Spices

Spices

Long Pepper

Today, a shaker of black pepper is found on table settings all across the world. But for thousands of years, there was another contender for adding spice to food. Long pepper (Piper longum) is a close relative of black pepper (Piper nigrum). As opposed to the small spheres of black pepper, the long pepper is, …

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Real or fake wasabi?

All but the most committed of sushi chefs have given up on using true wasabi (Wasabia japonica), a semiaquatic herb native to the mountain streams of central Japan’s Nagano Prefecture. Most sushi fans are actually eating a mixture of ground horseradish, Chinese mustard, and green food coloring. Fresh wasabi rhizomes—which are different from roots—prove extremely …

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Black Garlic

These inky cloves have aged like a fine wine. Garlic growers have to find creative ways to preserve their harvest. If left in a warm, humid environment for a few weeks, the pungent bulbs turn inky black. Despite appearances, the yield isn’t spoiled. This savory iteration is simply called “black garlic.” By placing garlic in …

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How ‘Ennobling’ Helped Italian Aristocrats Solve the Problem of Garlic

The ingredient would have otherwise been too cheap to grace noble tables. Peasant food in action in Annibale Carracci’s The Beaneater, c. 1585. PUBLIC DOMAIN FOR THE 16TH-CENTURY ITALIAN NOBLE, garlic posed a unique, culinary dilemma. To demonstrate status, a person of taste and means served food prepared with the finest, rarest spices, such as …

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Saffron or not?

It seems the practice of selling fake or adulterated spices continues even in the 21st century and Saffron is the biggest victim of them all. Knowing what you buy is just as important for food as it is for anything else. When you buy a computer, you would want to know the memory space, speed, …

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Garlic presses

Essential kitchen tool or a destroyer of garlic flavour? Anthony Bourdain calls the garlic crusher (otherwise known as a garlic press), which crushes garlic into a pulp, an “abomination”, but other chefs claim they enhance garlic by releasing the oils. Knife-cut garlic will caramelise in cooking, unlike pulp, although a crusher will quarantine the slightly …

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Pickled Seeds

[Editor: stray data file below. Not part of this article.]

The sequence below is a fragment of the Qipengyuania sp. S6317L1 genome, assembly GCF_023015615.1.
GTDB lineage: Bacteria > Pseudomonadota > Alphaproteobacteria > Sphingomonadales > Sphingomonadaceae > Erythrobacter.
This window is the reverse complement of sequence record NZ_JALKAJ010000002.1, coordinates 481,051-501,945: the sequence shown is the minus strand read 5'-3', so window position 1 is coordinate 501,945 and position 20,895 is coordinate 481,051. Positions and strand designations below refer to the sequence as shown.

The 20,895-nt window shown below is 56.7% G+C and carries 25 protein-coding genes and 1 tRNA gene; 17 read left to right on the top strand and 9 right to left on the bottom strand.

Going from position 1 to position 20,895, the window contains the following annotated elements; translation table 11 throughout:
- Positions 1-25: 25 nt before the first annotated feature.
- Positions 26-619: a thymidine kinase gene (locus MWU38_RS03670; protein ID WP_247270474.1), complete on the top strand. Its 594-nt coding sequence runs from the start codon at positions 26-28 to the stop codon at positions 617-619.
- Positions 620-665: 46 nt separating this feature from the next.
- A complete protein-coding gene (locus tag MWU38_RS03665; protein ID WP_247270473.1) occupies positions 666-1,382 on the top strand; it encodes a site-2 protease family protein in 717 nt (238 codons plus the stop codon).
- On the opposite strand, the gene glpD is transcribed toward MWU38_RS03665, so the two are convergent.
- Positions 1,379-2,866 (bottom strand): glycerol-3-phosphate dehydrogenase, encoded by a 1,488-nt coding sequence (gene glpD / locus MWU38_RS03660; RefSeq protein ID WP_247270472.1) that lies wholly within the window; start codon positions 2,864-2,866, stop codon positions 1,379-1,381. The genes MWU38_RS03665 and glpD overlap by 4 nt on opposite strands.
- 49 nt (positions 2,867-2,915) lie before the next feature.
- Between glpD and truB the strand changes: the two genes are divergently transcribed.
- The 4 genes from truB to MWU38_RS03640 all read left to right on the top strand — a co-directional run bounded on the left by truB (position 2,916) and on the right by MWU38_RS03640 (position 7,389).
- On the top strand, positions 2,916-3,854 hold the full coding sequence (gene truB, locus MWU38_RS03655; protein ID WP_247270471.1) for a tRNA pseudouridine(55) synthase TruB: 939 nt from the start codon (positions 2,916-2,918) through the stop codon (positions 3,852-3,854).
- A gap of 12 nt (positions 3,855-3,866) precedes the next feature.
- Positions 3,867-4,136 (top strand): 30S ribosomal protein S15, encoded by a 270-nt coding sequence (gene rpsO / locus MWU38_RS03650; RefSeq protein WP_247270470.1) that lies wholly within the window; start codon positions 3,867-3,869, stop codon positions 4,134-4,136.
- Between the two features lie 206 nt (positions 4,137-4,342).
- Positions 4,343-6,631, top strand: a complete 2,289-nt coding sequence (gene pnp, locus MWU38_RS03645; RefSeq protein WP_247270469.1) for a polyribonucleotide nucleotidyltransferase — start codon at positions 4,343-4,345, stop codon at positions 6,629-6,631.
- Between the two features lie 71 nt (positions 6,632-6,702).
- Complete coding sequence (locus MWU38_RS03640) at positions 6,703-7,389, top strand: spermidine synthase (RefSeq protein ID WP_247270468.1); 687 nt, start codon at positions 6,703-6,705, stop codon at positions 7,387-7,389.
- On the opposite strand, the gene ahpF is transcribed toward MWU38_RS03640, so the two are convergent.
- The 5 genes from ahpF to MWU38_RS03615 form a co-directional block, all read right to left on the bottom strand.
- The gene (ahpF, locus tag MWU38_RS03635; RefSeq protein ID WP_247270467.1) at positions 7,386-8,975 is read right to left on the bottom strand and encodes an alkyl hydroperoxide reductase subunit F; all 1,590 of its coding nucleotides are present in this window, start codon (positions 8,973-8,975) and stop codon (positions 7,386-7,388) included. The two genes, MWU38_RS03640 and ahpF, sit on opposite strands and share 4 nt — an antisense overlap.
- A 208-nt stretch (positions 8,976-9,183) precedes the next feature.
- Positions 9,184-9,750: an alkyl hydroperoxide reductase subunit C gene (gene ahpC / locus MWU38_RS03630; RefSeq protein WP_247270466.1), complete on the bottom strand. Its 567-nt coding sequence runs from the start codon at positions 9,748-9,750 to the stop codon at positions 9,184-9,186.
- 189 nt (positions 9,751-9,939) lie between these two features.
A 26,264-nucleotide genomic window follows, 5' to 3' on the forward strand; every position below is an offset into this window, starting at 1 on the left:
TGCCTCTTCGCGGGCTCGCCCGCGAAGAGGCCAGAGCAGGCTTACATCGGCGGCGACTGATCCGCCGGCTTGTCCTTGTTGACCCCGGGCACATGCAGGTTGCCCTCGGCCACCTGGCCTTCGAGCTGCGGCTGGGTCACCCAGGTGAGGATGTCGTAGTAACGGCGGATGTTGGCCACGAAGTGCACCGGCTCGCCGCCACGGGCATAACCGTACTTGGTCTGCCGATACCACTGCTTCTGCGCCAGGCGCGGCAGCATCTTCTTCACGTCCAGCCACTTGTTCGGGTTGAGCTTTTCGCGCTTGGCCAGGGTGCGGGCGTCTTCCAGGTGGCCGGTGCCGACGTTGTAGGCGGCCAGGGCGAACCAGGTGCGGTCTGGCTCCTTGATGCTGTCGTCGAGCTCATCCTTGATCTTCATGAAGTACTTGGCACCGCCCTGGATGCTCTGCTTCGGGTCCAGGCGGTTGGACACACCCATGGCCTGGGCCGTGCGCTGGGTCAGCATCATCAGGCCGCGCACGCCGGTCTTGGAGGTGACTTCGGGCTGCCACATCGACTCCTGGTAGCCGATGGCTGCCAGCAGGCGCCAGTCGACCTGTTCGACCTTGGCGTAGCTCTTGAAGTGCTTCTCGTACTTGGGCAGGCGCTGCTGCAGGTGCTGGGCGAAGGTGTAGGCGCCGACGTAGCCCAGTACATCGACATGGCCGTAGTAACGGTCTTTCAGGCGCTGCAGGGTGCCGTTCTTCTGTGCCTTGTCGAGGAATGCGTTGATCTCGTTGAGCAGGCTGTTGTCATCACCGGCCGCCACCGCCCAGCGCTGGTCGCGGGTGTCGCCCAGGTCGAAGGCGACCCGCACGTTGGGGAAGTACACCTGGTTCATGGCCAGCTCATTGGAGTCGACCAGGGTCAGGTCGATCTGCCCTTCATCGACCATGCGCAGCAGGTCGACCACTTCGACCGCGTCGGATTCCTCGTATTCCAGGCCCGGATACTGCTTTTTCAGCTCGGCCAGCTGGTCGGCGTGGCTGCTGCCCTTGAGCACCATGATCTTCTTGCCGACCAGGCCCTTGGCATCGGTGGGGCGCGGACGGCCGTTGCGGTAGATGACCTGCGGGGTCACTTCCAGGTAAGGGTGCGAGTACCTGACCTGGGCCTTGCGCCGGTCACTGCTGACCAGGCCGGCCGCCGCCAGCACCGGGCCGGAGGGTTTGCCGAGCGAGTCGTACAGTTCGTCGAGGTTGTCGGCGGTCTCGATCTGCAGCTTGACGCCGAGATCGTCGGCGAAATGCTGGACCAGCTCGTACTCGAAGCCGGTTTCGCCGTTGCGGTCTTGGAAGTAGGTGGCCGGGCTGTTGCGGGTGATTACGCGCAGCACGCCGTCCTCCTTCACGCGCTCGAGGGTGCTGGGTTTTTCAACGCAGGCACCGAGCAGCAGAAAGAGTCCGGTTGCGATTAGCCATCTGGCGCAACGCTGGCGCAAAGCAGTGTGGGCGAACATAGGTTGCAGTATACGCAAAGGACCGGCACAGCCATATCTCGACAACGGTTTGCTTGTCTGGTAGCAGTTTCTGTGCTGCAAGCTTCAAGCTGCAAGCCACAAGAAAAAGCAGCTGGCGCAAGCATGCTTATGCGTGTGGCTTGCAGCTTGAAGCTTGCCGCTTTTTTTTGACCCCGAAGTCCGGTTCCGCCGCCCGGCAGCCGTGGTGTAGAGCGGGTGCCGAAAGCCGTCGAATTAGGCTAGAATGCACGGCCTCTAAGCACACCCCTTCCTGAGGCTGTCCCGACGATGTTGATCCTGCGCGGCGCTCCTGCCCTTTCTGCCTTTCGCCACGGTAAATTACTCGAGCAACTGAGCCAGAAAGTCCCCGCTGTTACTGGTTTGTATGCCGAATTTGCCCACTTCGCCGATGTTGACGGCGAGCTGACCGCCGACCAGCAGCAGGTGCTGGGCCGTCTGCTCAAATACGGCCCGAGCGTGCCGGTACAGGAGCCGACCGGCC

Photo: Michael Graydon + Nikole Herriott Acid. Spice. Salt. Texture. Savvy chefs have tricks for bringing each of these elements to every dish, and Thomas McNaughton of San Francisco pasta temple Flour + Water is no exception. Potent pickled seeds are his game, which the chef deploys to lend a lightness and acidity that he …

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Basil Varieties

Left to right): Cinnamon basil, ‘Red Rubin’, bush basil and ‘Greek Mini’. Sally Tagg Sweet or ‘Genovese’ basil is the most popular variety, with its large, fresh green leaves prized for pesto. Lemon and lime basil have a distinctive, citrusy kick to their flavour and scent. ‘Mrs Burns Lemon’ is the best of the bunch. Purple …

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Spice use

“The best tip I’ve ever been given, and the one I pass on the most, is to always use whole spices rather than pre-ground ones,” he explains. “We always use whole spices in the restaurant, freshly roasted and ground for each recipe: the flavour you get out of them when used fresh like this is …

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The science of how spice affects your body

  Eat some chilli, and your mouth feels like it’s on fire — because, as far as your body is concerned, that’s what your brain actually thinks is happening. This video explains the weird, wonderful and oddly addictive effect that capsaicin has on the human body. <iframe width=”640″ height=”360″ src=”//www.youtube.com/embed/qD0_yWgifDM?feature=player_embedded” frameborder=”0″ allowfullscreen></iframe>

Chopping chillies

Before you chop chilli peppers, rub a little vegetable oil into your hands and your skin won’t absorb the spicy chilli oils.

Chopping herbs

When chopping herbs, toss a little salt onto the cutting board; it will keep the herbs from flying around. Joanne Chang, Flour Bakery and Cafe, Boston

Storing herbs

There isn’t one way to store all of your fresh herbs because herbs themselves fall into two categories: hard and soft. Food52 explains the difference and suggests the right method to keep each type of herb fresh for a longer time. Hard herbs are the ones with woody stems, like rosemary, oregano, marjoram and thyme. …

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